Steven Smith — 8/10
When one comes in at No 5, it is not always easy to score the big runs. And the same goes for Steven Smith. There were doubts over his place in the Aussie batting line-up after the first two Tests. But when his team really needed him the most, he delivered. Smith’s 111 off 208 balls in the first innings in Perth helped Australia from a tricky situation to a position of command. He also was the Man of the Match for the victory. Even in Melbourne he did not impress all that well. But again in Sydney, when Australia needed someone to step up, Smith responded. Australia were in a spot of real bother at 97 for five, but Smith scored a fantastic 115 to turn the tide in Australia’s favour. When needed, Smith performed and that is why he edges Clarke a bit. His maturity as a Test batsman was evident in this series.
George Bailey — 6.5/10
If there was anything close to a failure for Australia in the series, it was George Bailey. He was the only top seven batsmen to score lesser than any England batsmen. Bailey only managed a modest 183 runs in his debut series with one half-century. His more important contribution, apart from grinning widely for the duration of the 10 Tests, was taking 10 catches and almost all at short-leg. He gets a few extra points for clobbering Anderson for a joint-world record 28 runs in one over in Perth.
Brad Haddin — 9/10
Sometimes when the second highest run-getter in the series is a batsman who comes in at No 7, people might think something is wrong. But that was not the case with the 2013-14 Ashes series. Brad Haddin scored 493 runs at an average of 61.62 in the series. His strike-rate was 71.55. He also scored five half-centuries along with one hundred in Adelaide. Haddin had at least one score over 50 in each of the five matches. Many times England had Australia where they wanted them, but Haddin turned the momentum of the match and in-turn the series in Australia’s favour. He also had 22 catches behind the wickets.
Mitchell Johnson — 9/10
If someone had to trump Haddin to the Man of the Series award, he had to have an even better series, if that was possible. That is exactly what Mitchell Johnson did have in the five-match Ashes series. His inclusion was not guaranteed in the beginning of the series, but now he will be the first name on the team sheet. The left-arm fast bowler terrorised the England batsmen throughout the series. He finished with 37 wickets — 15 more than any other bowler. He took three five-wicket hails with a best of seven for 40 in Adelaide. Johnson destroyed the England top-order, middle-order, the lower-order and the tail consistently. He easily reached speeds of over 150 kmph and injured quite a few batsmen. His average for the series was 13.97 and his strike-rate was 30.5. Those were not his only contributions. He scored 165 runs with the bat and scored an important 64 in Brisbane sharing a 114-run seventh wicket partnership with Haddin. He also took some important catches. Johnson will be remembered as an Ashes legend for his performance in this series.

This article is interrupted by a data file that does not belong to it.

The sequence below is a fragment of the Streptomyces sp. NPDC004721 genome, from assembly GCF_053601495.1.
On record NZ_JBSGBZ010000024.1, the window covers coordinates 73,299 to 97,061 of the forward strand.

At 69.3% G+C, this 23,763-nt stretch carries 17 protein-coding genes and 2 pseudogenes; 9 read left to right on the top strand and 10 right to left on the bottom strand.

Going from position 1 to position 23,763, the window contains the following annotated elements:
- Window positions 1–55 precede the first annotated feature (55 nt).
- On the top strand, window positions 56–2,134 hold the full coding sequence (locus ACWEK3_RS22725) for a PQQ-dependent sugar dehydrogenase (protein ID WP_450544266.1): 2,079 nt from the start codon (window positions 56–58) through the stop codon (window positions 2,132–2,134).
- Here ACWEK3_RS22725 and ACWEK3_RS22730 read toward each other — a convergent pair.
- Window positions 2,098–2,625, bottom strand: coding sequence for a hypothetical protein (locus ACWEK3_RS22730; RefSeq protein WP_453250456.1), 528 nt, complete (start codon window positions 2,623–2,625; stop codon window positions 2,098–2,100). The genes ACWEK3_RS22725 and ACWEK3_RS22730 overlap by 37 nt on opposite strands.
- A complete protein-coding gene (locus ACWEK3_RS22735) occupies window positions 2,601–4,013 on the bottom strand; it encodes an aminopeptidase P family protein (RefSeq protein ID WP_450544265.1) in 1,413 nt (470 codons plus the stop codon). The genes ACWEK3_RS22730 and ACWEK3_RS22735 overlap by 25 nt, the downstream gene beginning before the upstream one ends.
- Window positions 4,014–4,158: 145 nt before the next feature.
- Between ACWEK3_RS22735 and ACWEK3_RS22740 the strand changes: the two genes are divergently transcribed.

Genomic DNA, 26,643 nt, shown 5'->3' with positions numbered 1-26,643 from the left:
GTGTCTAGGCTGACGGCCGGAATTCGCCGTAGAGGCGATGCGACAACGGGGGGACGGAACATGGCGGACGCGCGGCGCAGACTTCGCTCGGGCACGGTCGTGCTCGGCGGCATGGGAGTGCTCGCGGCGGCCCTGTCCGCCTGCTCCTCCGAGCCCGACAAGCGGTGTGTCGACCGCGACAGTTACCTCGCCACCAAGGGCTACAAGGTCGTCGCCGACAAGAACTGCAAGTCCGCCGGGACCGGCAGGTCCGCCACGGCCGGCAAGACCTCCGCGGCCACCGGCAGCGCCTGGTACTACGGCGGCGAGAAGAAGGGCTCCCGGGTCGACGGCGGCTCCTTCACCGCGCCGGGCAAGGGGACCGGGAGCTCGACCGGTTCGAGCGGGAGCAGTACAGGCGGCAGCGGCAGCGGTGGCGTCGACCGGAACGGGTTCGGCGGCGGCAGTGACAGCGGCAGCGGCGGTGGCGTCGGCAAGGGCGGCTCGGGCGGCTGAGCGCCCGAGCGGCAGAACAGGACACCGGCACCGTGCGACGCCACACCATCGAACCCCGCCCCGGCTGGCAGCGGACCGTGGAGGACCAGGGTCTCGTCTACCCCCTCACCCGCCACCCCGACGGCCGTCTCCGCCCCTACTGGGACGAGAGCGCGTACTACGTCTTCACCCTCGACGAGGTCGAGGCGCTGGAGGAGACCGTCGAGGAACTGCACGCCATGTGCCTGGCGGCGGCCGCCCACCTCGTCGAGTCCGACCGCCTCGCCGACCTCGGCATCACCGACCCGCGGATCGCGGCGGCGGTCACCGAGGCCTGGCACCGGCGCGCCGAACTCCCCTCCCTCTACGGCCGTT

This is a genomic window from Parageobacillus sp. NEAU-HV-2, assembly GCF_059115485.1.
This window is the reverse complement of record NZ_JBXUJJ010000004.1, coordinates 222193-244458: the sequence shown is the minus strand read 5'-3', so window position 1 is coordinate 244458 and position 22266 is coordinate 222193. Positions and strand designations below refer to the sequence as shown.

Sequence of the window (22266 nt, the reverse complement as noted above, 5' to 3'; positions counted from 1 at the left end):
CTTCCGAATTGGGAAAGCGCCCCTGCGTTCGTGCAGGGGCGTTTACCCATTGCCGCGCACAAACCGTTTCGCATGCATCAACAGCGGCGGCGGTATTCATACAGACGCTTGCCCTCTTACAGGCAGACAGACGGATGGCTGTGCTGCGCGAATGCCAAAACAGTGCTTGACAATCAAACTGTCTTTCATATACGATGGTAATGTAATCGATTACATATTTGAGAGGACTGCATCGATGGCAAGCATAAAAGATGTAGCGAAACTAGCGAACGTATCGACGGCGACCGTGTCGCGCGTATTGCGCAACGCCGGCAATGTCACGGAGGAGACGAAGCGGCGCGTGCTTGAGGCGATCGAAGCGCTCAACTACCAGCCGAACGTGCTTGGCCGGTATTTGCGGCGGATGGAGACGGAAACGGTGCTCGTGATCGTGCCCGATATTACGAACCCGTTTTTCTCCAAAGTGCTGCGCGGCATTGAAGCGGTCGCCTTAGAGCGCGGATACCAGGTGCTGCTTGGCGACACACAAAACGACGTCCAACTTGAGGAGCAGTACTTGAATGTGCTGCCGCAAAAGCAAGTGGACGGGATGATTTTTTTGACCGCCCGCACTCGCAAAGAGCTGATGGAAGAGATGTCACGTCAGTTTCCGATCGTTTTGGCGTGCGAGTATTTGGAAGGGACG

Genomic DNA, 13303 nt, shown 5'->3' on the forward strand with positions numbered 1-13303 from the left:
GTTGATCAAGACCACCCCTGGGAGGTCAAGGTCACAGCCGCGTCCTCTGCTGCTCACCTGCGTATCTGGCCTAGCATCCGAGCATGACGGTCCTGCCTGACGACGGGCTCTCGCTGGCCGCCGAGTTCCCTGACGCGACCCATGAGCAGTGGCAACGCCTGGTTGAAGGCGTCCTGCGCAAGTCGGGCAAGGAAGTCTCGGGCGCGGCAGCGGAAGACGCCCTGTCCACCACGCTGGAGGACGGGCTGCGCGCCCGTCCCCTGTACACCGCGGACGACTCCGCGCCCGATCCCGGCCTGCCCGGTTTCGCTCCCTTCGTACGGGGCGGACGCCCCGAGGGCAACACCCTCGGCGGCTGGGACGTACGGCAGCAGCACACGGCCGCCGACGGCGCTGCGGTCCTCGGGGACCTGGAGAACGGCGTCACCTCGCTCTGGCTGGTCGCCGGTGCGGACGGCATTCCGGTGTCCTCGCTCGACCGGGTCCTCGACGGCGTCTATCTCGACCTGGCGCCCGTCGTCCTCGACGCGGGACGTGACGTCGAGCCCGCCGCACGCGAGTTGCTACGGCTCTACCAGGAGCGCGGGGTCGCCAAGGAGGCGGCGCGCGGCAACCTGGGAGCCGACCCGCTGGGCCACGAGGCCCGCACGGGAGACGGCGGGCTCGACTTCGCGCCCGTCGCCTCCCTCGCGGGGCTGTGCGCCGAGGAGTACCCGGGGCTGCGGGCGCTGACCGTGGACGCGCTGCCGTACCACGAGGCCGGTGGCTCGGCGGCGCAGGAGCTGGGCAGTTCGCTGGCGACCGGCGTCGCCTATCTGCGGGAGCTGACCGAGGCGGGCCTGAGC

Ryan Harris — 8/10
Johnson’s form almost took away most of the praise that Ryan Harris deserved. He was as consistent as ever and finished with 22 wickets — second only to Johnson. Harris also scored an unbeaten 55 in the first innings in Adelaide. His first ball to Alastair Cook in the second innings in Perth summoned up how good a bowler he is.
Peter Siddle — 7.5/10
Peter Siddle is not the bowler to run through a batting line-up. But he is a bowler who will put in a shift for the team. Siddle exactly did that throughout the series. He dismissed his bunny Kevin Pietersen three times in the series and always took important wickets. He finished with 16 wickets.
Nathan Lyon — 7.5/10
The real surprise in the bowling department. Nathan Lyon began the series by taking the odd wicket. But by the time the third Test came to a close, he had outdone the recognised Swann and Monty Pansear. In England’s second innings in Melbourne, Lyon took a five-wicket haul and also completed 100 wickets in Test cricket. The off-spinner finished the series with 19 wickets and had the England batsmen and commentators in total shock.
(Shrikant Shankar is a writer/reporter at CricketCountry.com. Previously he has done audio commentary for various matches involving India, Indian Premier League and Champions League Twenty20 for ESPNSTAR.com. You can follow him on Twitter @Shrikant_23)